CimaVax-EGF is a vaccine used to treat cancer, specifically non-small-cell lung carcinoma (NSCLC). CIMAvax-EGF is composed of recombinant human epidermal growth factor (EGF) conjugated to a protein carrier.
The vaccine was developed by the Center of Molecular Immunology, Havana, Cuba There are agreements in place to test it in the United States, Japan, and some European countries. It is currently available in Cuba, Colombia, Bosnia and Herzegovina, Peru and Paraguay. In October 2015 Serbia's Institute of Virology, Vaccines and Sera (AKA Torlak Institute) signed a memorandum for use in 30 patients as part of a study. CimaVax is relatively cheap to produce and store, and has low toxicity. Side effects of the vaccine appear to be mild, and include chills, fever, and feeling sick.
CimaVax is an active vaccine with which patients are immunized with epidermal growth factor (EGF), thus raising antibodies targeting EGF itself. The product is also formulated with the Neisseria meningitidis outer protein P64k and Montanide ISA 51 as adjuvants to potentiate the immune response. The epidermal growth factor receptor (EGFR) is hijacked by many types of cancer, including cancers of the lung, colon, kidney, and head and neck. By raising antibodies against EGF, which is EGFR's major ligand, the concentrations of EGF in the blood are reduced. Thus CimaVax does not target the cancer cells directly, but is expected to work against these cancers by denying the cancers the growth stimulus they require. For this reason, the Roswell Park group thinks that it may prove most useful as a preventive vaccine rather than as a cancer therapy per se.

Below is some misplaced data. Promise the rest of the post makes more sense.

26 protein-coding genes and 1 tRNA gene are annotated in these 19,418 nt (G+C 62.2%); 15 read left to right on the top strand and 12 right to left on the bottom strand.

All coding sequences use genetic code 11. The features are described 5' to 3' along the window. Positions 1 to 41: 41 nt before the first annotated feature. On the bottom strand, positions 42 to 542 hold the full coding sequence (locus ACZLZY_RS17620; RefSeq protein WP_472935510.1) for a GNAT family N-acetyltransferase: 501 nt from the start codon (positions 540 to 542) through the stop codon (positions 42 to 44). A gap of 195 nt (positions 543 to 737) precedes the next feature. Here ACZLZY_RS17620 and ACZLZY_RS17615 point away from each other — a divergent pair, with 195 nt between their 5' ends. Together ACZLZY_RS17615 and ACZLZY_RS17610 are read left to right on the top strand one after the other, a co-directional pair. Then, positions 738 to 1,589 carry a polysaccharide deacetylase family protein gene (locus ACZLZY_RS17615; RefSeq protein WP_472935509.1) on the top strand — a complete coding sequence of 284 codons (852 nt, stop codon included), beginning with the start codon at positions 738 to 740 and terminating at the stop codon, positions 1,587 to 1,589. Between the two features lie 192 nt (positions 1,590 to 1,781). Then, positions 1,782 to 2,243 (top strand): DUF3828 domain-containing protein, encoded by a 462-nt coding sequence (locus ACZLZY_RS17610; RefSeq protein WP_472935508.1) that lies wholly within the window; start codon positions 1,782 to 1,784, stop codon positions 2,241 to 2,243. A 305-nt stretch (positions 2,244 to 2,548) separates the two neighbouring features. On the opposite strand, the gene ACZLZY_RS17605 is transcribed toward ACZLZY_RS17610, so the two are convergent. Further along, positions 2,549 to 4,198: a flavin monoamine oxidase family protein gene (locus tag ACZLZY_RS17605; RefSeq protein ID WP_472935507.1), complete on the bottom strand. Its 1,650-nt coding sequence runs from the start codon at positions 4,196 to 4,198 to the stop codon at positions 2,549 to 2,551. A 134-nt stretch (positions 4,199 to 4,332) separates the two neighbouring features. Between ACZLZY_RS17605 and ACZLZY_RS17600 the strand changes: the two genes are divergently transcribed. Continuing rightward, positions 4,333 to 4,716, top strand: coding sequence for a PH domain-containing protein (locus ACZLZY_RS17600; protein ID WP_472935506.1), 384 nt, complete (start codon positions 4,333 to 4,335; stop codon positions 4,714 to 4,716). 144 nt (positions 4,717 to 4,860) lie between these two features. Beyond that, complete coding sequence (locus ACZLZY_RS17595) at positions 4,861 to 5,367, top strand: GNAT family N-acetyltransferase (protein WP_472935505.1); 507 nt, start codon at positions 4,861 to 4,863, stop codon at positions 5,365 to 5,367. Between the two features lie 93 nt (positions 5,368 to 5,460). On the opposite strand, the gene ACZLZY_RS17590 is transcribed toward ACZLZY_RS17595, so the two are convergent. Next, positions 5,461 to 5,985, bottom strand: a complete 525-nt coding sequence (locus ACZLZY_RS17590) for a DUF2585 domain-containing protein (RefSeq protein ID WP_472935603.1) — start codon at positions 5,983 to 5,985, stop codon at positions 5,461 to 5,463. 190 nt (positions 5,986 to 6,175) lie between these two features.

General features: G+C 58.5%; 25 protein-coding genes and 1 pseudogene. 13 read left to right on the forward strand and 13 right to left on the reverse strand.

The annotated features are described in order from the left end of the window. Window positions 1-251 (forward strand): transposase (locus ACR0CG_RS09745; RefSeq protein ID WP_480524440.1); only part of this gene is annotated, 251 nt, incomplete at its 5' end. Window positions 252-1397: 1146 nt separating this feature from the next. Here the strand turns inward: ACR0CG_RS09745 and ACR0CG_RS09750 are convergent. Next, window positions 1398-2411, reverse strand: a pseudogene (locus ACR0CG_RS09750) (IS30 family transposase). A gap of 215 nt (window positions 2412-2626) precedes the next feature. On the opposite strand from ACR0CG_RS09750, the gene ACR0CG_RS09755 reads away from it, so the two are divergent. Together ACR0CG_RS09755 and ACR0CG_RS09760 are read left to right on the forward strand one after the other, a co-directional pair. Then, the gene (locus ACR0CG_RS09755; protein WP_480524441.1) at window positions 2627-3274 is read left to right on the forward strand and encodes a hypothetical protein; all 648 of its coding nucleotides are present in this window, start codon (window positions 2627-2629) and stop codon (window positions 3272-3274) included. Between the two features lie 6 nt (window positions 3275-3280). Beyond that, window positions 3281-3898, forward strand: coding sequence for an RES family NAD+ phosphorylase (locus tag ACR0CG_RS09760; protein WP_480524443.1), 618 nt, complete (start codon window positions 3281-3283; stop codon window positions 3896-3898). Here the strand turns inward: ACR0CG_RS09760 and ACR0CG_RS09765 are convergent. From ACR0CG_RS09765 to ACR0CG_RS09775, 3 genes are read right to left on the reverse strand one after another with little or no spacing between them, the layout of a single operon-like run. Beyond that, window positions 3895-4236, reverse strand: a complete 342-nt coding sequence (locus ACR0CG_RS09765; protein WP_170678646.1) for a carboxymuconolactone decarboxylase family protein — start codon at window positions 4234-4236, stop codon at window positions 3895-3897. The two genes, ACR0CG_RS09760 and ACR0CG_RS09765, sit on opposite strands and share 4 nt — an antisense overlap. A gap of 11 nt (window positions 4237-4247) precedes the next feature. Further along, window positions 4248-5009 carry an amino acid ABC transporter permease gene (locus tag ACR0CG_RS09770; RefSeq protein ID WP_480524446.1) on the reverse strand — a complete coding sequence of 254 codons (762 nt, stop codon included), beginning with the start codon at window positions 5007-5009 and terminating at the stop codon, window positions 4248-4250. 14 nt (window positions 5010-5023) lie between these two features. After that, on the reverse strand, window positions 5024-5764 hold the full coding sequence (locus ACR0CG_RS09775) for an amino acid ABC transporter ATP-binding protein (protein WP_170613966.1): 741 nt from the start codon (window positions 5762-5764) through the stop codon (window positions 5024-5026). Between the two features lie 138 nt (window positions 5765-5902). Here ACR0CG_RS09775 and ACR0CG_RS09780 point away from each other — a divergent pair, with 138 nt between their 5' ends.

Early trials showed a trend towards improved survival among vaccinated test subjects. A direct correlation between the level of antibodies that a vaccinated patient raises against EGF and survival has been observed in several trials, and in one of the largest trials there was also an age-dependence, with only subjects under the age of 60 benefiting in terms of survival. More antibodies are raised when the vaccine is formulated with Montanide ISA 51 rather than aluminum hydroxide as an adjuvant, and when patients receive a low dose of cyclophosphamide three days before vaccine administration. Cyclophosphamide is thought to temporarily block the body's natural immune tolerance to EGF, thereby increasing antibody titers.
Researchers caution that the early results to date have been in relatively small, early-stage trials with patients that were carefully selected based on predefined inclusion and exclusion criteria, and given specialized oncology care; they may therefore not be representative of most patients who might benefit from the vaccine. It has been urged that CimaVax be tested in patients with earlier-stage NSCLC cancer and in patients who are not candidates for chemotherapy, and that research be conducted to determine which subgroups of NSCLC patients do and don't respond to the vaccine. It has been suggested that CimaVax may also be effective in other types of cancer that are dependent on EGF/EGFR, including many cases of prostate cancer.
Trials are being organized in the United States, the European Union, Japan, and Serbia. In late October 2016, the United States Food and Drug Administration authorized the Roswell Park Cancer Institute to conduct a PhaseI/II clinical trial of CimaVAX in patients with non-small cell lung cancer. By the middle of the following month, nearly 200 people had volunteered to be subjects in the trial.
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